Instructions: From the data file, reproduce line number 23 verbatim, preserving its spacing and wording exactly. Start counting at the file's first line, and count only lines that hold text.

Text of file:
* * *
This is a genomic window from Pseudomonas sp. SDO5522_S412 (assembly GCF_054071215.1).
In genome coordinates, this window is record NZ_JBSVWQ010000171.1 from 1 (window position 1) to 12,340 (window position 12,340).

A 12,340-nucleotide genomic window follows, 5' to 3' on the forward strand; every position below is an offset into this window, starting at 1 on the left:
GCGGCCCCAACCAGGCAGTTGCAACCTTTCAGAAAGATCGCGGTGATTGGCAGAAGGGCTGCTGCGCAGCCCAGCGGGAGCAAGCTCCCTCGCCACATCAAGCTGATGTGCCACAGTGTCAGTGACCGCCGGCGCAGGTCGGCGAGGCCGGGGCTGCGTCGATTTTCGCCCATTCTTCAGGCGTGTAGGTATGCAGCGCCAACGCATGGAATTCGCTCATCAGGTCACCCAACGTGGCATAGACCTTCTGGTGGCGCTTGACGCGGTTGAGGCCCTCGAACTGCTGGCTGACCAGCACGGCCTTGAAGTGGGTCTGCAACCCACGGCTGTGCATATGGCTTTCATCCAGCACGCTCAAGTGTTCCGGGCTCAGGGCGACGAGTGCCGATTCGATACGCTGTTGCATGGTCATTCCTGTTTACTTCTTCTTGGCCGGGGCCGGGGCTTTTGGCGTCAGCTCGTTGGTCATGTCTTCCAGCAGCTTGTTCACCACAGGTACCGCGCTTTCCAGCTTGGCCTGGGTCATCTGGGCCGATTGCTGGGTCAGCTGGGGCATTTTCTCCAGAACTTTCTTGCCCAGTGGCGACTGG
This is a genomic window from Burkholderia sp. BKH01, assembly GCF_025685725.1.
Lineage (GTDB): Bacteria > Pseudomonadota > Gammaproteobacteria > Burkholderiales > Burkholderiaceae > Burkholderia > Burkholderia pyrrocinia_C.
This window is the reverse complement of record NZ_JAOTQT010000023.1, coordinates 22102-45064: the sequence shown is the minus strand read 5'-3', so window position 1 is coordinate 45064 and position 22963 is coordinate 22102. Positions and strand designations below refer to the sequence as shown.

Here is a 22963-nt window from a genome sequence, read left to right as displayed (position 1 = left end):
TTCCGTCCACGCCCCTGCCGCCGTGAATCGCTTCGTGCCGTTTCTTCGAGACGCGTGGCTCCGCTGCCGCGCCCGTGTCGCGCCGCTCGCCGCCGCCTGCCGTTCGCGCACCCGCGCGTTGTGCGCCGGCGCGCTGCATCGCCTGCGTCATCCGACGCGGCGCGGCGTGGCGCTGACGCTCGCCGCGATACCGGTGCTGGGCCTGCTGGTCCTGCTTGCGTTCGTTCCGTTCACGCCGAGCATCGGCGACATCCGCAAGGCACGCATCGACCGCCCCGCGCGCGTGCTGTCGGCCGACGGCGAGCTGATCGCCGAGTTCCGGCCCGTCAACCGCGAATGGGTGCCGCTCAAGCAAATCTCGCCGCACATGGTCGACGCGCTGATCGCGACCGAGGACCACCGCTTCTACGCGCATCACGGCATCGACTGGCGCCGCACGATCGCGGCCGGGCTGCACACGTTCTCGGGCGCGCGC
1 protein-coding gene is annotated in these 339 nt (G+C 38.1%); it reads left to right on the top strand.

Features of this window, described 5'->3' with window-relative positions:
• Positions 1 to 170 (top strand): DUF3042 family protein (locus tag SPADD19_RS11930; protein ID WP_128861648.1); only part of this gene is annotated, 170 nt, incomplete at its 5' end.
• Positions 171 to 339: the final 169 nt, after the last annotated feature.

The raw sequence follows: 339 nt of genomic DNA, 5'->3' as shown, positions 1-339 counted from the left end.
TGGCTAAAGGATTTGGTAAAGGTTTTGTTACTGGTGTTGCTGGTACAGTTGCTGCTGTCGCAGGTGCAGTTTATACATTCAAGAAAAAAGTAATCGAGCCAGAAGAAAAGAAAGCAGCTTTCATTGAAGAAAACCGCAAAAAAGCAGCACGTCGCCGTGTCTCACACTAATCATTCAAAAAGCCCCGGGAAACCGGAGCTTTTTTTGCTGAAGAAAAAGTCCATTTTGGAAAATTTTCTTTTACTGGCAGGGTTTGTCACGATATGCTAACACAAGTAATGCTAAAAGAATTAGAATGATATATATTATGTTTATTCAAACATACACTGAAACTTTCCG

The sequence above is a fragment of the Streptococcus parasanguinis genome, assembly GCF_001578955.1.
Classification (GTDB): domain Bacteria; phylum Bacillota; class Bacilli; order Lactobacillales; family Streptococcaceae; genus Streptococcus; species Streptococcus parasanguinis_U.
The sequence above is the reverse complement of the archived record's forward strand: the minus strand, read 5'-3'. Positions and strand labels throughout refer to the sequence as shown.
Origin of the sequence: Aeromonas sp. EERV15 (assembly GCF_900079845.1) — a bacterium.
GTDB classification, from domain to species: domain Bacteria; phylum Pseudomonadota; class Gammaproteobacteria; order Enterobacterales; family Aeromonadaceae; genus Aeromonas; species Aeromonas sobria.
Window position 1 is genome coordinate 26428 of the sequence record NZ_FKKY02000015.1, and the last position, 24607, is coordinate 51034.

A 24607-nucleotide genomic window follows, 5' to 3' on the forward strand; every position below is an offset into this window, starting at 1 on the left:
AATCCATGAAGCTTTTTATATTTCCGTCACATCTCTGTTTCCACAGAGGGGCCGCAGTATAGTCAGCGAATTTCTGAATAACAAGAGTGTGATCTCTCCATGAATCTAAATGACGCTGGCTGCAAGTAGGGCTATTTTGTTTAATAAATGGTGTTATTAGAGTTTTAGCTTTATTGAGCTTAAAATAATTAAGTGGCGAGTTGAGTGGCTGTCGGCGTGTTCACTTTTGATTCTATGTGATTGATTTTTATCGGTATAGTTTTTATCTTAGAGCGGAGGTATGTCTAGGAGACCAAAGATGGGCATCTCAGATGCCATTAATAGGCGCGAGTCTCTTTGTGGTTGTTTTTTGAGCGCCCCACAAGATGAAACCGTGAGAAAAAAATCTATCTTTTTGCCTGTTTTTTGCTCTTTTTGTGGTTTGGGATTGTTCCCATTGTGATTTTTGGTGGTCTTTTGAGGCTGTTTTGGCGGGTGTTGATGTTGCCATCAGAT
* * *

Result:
AATCCATGAAGCTTTTTATATTTCCGTCACATCTCTGTTTCCACAGAGGGGCCGCAGTATAGTCAGCGAATTTCTGAATAACAAGAGTGTGATCTCTCCATGAATCTAAATGACGCTGGCTGCAAGTAGGGCTATTTTGTTTAATAAATGGTGTTATTAGAGTTTTAGCTTTATTGAGCTTAAAATAATTAAGTGGCGAGTTGAGTGGCTGTCGGCGTGTTCACTTTTGATTCTATGTGATTGATTTTTATCGGTATAGTTTTTATCTTAGAGCGGAGGTATGTCTAGGAGACCAAAGATGGGCATCTCAGATGCCATTAATAGGCGCGAGTCTCTTTGTGGTTGTTTTTTGAGCGCCCCACAAGATGAAACCGTGAGAAAAAAATCTATCTTTTTGCCTGTTTTTTGCTCTTTTTGTGGTTTGGGATTGTTCCCATTGTGATTTTTGGTGGTCTTTTGAGGCTGTTTTGGCGGGTGTTGATGTTGCCATCAGAT